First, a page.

King Hu’s wuxia classic “The Fate of Lee Khan” (Film Movement Classics) comes to Blu-ray for the first time in the U.S. with a new 2K digital restoration; before becoming the first woman to win a Best Director Oscar, Kathryn Bigelow co-directed “The Loveless” (Arrow Video), starring Willem Dafoe as a motorcycle-gang leader caught in a star-crossed romance; fans of vintage British sci-fi won’t want to miss out on the extras-packed new Blu-ray releases of “Quatermass 2” and “Quatermass and the Pit” (both Scream Factory).

You know the soundtrack, but the movie “FM” (Arrow Video) is just as much a snapshot of ’70s rock culture, with comic turns by Martin Mull, Eileen Brennan and Cleavon Little as well as musical performances by Linda Ronstadt and Jimmy Buffett; “Heroes Shed No Tears” (Film Movement Classics) in what director John Woo calls his “first real film,” now available in a new 2K digital restoration; if you loved the “Columbia Noir” collection on Criterion Channel, Noir Archive, Volume 2: 1954-1956 (Kit Parker Films) serves up nine more offerings from the studio, all making their HD debuts and featuring directors like Hugo Haas, Phil Karlson and William Castle, and actors including John Cassavetes, Beverly Garland and Faith Domergue.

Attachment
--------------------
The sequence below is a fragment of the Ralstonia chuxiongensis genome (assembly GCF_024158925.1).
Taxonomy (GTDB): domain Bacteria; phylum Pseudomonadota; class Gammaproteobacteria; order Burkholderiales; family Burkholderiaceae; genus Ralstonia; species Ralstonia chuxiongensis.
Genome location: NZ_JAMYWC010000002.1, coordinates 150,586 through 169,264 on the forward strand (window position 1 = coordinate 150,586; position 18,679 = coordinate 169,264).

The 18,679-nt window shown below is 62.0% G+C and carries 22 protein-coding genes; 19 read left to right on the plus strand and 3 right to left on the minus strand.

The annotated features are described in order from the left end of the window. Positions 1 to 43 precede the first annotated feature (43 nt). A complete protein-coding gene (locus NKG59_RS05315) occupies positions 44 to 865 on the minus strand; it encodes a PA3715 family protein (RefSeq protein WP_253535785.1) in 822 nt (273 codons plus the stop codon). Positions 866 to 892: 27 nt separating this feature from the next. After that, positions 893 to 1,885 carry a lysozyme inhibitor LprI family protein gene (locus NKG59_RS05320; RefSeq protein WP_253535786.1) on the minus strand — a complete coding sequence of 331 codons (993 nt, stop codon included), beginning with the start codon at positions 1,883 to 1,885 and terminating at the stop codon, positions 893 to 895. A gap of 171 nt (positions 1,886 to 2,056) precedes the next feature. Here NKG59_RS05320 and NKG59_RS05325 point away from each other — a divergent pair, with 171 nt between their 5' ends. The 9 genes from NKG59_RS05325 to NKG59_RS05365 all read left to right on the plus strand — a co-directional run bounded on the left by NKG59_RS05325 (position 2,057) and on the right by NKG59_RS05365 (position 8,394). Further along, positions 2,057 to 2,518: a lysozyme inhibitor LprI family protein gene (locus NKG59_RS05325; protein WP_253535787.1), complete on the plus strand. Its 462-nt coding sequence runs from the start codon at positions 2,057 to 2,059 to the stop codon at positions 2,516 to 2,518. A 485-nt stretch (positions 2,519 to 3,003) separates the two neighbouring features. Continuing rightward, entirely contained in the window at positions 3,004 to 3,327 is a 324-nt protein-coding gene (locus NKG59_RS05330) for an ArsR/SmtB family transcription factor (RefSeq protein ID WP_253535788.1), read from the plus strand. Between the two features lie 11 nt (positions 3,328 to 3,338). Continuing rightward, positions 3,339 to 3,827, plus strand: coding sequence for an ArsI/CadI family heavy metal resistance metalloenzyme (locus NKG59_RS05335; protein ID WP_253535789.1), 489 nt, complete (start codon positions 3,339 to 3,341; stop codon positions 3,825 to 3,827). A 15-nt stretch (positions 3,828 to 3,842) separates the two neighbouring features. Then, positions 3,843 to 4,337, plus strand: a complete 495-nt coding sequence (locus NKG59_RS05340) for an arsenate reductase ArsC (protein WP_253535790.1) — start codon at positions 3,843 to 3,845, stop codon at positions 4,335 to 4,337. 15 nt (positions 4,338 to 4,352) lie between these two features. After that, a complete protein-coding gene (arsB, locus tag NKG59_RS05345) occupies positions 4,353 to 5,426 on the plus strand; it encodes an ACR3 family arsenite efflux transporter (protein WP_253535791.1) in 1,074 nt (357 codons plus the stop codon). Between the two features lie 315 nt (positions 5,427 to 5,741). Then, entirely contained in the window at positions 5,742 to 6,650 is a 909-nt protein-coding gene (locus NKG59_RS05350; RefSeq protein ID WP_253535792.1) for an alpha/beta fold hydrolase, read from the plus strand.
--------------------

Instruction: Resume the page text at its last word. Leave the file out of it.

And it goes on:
The expansive Universal Horror Collection, Vol. 2 (Scream Factory) lets you binge on more of the studio’s horror classics, including “Murders in the Zoo,” “Mad Doctor of Market Street,” “The Strange Case of Dr. Rx” and “The Mad Ghoul”; probably more famous for its troubled shoot than for the resultant film, “Shortcut to Happiness” (MVD Marquee) — better known as “The Devil and Daniel Webster,” directed by Alec Baldwin (who does not appear credited as such) — is nonetheless part of cinema history; as problematic as most of John Hughes’ other films, “Weird Science” (Arrow Video) offers some great comedic performances, and it’s never looked better than in this new Blu-ray; the late Sondra Locke does some of her best work in her ex’s comedy “Bronco Billy” (Warner Archive Collection).

New TV

It might appear on the surface merely to be a high-concept cartoon, but don’t be fooled: “BoJack Horseman”: Seasons One & Two (Shout Factory/The Tornante Company) is some of this decade’s funniest and most insightful television, and in this age of too many good shows, that’s saying something. BoJack (voiced by Will Arnett) fits into the “Difficult Men” category alongside Tony Soprano, Don Draper and Walter White — he’s the depressed star of a long-canceled sitcom constantly trying to find meaning in the world, and usually making things even worse for the people in his orbit. (He’s also a horse, but whatever.) If you’ve been napping on this one, check out this Collector’s Edition, which offers plenty of commentaries and extras that you’re not going to find on Netflix.